SEOUL, Nov. 12 (Yonhap) -- North Korea slammed President Park Geun-hye Tuesday for fueling tensions with provocative anti-Pyongyang remarks made during her recent trip to Europe.
The North's Korean Central News Agency, citing a statement issued by an unidentified spokesman for the Committee for the Peaceful Reunification of Korea (CPRK), referred to Park by name and accused her of being a hypocrite and only focused on maintaining a confrontational stance with the DPRK.
The DPRK stands for the Democratic People's Republic of Korea, the North's official name.
During her recent trip to France, Britain and Belgium, Park, who has made "trust building" the cornerstone of her North Korean policy, called on the isolationist country to get rid of its nuclear weapons and improve human rights.
This call was issued in the joint declaration made last Friday marking the 50th anniversary of formal South Korea-European Union diplomatic relations.
The CPRK said such remarks are "ludicrous" and a shameful move to slander her fellow Koreans in the North.
"Park failed to see that by slandering others, she only shamed herself," said the organization in charge of carrying out all inter-Korean relations.
Pyongyang also said Park's remarks made in a interview with the French daily Le Figaro on her willingness to hold summit talks with North Korean leader Kim Jong-un showed the politician's duplicitous nature to weaken the North.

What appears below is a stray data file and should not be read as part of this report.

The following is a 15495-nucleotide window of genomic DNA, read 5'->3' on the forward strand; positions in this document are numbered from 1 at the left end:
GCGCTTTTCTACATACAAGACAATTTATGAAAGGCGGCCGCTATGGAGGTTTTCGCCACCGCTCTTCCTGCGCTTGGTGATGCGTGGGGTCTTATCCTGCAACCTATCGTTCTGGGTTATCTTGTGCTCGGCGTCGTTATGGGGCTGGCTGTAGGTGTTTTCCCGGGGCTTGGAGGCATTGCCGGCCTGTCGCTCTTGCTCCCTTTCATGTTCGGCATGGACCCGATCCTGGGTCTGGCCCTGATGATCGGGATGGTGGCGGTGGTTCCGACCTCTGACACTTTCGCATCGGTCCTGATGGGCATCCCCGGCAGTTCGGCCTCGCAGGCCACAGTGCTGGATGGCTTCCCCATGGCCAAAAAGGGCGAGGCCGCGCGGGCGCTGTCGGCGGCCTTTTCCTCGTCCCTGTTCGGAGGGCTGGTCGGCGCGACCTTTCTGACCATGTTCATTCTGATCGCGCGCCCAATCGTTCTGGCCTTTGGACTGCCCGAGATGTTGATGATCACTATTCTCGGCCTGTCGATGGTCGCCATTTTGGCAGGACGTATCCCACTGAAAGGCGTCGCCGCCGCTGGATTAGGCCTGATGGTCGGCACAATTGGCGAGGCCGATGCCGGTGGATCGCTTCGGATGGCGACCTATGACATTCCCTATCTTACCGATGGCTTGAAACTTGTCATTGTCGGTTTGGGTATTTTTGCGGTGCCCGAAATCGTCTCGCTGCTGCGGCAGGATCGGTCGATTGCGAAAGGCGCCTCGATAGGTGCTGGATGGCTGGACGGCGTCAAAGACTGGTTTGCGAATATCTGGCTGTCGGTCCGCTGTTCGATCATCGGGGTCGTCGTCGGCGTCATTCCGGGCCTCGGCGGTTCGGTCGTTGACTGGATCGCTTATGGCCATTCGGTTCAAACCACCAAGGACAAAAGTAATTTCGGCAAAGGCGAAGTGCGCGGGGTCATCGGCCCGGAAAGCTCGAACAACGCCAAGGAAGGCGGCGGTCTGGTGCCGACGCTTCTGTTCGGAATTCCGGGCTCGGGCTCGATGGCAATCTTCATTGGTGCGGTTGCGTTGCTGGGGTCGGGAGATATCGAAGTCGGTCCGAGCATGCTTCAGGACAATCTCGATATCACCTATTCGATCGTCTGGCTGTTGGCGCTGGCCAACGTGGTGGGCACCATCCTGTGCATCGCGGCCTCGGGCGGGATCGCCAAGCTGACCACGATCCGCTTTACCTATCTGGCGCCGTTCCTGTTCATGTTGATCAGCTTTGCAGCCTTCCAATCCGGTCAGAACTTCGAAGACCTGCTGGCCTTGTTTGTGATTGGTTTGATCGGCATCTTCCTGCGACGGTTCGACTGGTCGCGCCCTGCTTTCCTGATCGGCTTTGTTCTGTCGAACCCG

The North has maintained the position that any mention of giving up its nuclear weapons program is a ploy to undermine the North. It has on numerous occasions made clear it will never give up its nuclear program.
Reflecting this stance, the Rodong Sinmun, an organ of the ruling Workers' Party of Korea, said Monday that the communist country will never take the first step to dismantle its nuclear deterrence regardless of outside demands.
It said Pyongyang is in no hurry to resolve outstanding issues or is fearful of the outside world, indicating that the country is not interested in returning to the six-party talks, aimed at ending its nuclear program, if it must first declare it willingness to give up its weapons of mass destruction.
Seoul and Washington, on the other hand, said the North needs to formally declare its adherence to the Sept. 19 Joint Statement made in 2005, that obliges the North to move forward with "verifiable denuclearization of the Korean Peninsula in a peaceful manner."
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